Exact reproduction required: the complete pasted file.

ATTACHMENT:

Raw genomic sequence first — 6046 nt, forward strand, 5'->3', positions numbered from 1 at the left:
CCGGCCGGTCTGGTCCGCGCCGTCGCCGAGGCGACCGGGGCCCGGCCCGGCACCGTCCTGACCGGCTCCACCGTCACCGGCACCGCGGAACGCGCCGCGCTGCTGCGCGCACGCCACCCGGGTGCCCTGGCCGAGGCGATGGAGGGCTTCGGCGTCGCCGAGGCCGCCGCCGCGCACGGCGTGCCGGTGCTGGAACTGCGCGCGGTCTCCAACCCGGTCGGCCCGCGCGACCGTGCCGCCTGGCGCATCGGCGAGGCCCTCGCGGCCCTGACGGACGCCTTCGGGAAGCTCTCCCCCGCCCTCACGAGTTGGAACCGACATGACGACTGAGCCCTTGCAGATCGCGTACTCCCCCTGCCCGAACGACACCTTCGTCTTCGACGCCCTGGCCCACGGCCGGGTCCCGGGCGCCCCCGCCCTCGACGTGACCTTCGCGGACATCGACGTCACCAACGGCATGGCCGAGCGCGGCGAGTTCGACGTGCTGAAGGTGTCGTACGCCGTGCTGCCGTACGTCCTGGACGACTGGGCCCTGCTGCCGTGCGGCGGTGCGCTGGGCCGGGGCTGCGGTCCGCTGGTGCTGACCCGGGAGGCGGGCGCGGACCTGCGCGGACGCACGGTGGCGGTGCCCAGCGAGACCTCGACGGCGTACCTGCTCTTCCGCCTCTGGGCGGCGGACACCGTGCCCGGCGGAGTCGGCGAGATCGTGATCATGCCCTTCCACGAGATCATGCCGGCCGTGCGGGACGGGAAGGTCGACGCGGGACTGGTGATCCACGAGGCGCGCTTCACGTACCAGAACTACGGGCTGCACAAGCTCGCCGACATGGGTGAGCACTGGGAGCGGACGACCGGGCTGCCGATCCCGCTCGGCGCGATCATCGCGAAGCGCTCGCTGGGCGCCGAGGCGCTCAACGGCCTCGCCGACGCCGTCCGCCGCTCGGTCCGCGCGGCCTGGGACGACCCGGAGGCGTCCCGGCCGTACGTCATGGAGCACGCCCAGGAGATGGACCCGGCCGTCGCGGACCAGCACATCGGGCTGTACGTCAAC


Raw genomic sequence first — 6046 nt, forward strand, 5'->3', positions numbered from 1 at the left:
CCGGCCGGTCTGGTCCGCGCCGTCGCCGAGGCGACCGGGGCCCGGCCCGGCACCGTCCTGACCGGCTCCACCGTCACCGGCACCGCGGAACGCGCCGCGCTGCTGCGCGCACGCCACCCGGGTGCCCTGGCCGAGGCGATGGAGGGCTTCGGCGTCGCCGAGGCCGCCGCCGCGCACGGCGTGCCGGTGCTGGAACTGCGCGCGGTCTCCAACCCGGTCGGCCCGCGCGACCGTGCCGCCTGGCGCATCGGCGAGGCCCTCGCGGCCCTGACGGACGCCTTCGGGAAGCTCTCCCCCGCCCTCACGAGTTGGAACCGACATGACGACTGAGCCCTTGCAGATCGCGTACTCCCCCTGCCCGAACGACACCTTCGTCTTCGACGCCCTGGCCCACGGCCGGGTCCCGGGCGCCCCCGCCCTCGACGTGACCTTCGCGGACATCGACGTCACCAACGGCATGGCCGAGCGCGGCGAGTTCGACGTGCTGAAGGTGTCGTACGCCGTGCTGCCGTACGTCCTGGACGACTGGGCCCTGCTGCCGTGCGGCGGTGCGCTGGGCCGGGGCTGCGGTCCGCTGGTGCTGACCCGGGAGGCGGGCGCGGACCTGCGCGGACGCACGGTGGCGGTGCCCAGCGAGACCTCGACGGCGTACCTGCTCTTCCGCCTCTGGGCGGCGGACACCGTGCCCGGCGGAGTCGGCGAGATCGTGATCATGCCCTTCCACGAGATCATGCCGGCCGTGCGGGACGGGAAGGTCGACGCGGGACTGGTGATCCACGAGGCGCGCTTCACGTACCAGAACTACGGGCTGCACAAGCTCGCCGACATGGGTGAGCACTGGGAGCGGACGACCGGGCTGCCGATCCCGCTCGGCGCGATCATCGCGAAGCGCTCGCTGGGCGCCGAGGCGCTCAACGGCCTCGCCGACGCCGTCCGCCGCTCGGTCCGCGCGGCCTGGGACGACCCGGAGGCGTCCCGGCCGTACGTCATGGAGCACGCCCAGGAGATGGACCCGGCCGTCGCGGACCAGCACATCGGGCTGTACGTCAAC